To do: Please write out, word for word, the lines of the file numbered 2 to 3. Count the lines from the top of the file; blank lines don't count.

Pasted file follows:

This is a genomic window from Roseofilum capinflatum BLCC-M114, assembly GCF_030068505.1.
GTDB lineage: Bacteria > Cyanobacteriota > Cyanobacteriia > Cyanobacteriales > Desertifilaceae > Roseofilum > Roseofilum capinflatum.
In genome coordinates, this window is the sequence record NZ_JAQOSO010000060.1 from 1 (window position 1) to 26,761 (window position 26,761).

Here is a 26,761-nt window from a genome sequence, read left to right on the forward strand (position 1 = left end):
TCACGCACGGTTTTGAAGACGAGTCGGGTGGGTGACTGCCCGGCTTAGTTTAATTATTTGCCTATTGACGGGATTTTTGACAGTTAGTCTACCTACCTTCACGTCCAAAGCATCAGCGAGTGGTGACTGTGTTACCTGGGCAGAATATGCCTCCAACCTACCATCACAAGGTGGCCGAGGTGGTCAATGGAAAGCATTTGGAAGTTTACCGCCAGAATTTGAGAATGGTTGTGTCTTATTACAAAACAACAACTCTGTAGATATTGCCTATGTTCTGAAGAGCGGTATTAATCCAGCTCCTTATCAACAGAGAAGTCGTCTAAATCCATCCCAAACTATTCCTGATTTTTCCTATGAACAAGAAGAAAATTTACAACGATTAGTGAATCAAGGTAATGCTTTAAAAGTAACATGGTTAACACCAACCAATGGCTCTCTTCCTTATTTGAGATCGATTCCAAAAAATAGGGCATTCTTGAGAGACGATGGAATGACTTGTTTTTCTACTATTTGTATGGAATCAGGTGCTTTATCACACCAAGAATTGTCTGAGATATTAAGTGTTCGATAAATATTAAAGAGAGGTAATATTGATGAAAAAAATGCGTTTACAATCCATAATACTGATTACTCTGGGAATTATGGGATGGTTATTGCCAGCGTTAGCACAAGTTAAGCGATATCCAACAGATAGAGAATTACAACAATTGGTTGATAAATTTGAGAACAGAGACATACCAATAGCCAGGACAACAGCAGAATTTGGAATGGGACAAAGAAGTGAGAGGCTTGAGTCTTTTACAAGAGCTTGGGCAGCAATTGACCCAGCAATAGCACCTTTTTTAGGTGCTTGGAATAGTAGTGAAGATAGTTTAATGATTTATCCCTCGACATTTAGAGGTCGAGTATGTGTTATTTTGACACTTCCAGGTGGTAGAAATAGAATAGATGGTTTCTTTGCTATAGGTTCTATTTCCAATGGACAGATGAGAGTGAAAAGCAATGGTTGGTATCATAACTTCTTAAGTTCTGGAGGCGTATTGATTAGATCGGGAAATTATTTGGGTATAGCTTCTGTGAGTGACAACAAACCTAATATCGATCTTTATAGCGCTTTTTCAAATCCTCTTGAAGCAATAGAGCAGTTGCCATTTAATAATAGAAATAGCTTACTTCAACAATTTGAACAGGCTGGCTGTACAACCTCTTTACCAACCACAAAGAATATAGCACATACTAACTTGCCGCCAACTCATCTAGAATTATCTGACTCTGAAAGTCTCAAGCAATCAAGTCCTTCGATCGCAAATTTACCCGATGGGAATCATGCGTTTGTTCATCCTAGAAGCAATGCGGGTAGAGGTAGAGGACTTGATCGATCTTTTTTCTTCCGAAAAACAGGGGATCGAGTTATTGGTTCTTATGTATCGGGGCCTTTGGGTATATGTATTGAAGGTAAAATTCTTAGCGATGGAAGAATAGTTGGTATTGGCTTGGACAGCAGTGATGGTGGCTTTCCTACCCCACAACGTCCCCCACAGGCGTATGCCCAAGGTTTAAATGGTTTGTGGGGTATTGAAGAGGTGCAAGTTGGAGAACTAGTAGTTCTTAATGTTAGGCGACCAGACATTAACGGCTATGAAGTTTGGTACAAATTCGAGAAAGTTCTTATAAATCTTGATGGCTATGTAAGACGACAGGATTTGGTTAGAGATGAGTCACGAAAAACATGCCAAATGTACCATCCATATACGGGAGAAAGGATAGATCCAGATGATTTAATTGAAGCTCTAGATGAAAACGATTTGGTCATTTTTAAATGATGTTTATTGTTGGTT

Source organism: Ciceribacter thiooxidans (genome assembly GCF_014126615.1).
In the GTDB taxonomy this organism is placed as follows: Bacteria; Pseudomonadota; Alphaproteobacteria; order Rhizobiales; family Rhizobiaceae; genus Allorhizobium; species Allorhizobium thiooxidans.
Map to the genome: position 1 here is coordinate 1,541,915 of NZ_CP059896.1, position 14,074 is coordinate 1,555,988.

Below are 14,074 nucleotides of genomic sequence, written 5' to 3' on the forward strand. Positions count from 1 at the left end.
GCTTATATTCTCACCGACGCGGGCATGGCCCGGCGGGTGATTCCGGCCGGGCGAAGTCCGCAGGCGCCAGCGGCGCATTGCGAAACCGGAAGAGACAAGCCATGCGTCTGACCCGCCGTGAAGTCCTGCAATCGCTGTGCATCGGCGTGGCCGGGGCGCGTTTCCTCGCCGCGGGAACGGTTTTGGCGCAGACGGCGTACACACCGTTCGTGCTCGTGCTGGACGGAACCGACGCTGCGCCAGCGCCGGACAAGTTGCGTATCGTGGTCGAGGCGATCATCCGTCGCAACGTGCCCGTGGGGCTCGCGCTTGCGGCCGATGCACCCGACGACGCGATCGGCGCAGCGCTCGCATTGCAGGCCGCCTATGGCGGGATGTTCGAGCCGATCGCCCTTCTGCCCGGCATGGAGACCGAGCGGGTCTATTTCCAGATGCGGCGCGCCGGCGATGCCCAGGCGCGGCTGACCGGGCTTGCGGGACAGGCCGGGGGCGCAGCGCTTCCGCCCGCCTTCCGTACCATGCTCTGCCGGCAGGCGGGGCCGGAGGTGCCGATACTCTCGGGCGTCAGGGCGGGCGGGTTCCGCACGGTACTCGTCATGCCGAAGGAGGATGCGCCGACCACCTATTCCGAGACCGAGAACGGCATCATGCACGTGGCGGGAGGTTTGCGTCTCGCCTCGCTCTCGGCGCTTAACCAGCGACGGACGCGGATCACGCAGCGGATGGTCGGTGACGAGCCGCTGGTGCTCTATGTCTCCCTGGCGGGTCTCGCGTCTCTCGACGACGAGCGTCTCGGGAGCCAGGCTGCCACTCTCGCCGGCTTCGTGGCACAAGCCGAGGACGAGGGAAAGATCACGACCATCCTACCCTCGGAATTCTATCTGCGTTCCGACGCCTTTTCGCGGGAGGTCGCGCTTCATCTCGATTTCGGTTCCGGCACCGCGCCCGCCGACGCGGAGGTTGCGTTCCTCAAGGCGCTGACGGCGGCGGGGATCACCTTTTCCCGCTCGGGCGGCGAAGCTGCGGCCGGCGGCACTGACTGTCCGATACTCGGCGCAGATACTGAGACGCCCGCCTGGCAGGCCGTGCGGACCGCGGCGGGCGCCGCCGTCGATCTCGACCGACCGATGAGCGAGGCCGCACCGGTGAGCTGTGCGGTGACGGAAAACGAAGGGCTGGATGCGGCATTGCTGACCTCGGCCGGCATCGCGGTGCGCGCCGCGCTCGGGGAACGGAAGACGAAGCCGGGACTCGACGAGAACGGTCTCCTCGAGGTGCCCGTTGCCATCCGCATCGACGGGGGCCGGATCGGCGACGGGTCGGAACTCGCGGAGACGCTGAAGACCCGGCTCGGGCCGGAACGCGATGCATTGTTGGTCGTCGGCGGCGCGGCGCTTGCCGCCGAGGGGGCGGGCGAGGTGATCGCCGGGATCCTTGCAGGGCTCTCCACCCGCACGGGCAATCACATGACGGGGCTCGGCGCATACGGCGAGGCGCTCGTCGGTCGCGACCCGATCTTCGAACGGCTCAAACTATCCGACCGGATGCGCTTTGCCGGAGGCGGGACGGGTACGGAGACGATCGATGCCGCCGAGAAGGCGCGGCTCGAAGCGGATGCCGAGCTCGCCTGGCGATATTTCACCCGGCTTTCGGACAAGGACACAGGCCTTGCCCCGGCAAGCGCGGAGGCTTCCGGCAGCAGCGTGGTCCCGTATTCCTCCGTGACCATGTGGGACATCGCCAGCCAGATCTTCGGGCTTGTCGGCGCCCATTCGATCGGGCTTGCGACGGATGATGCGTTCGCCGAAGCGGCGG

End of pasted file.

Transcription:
GTDB lineage: Bacteria > Cyanobacteriota > Cyanobacteriia > Cyanobacteriales > Desertifilaceae > Roseofilum > Roseofilum capinflatum.
In genome coordinates, this window is the sequence record NZ_JAQOSO010000060.1 from 1 (window position 1) to 26,761 (window position 26,761).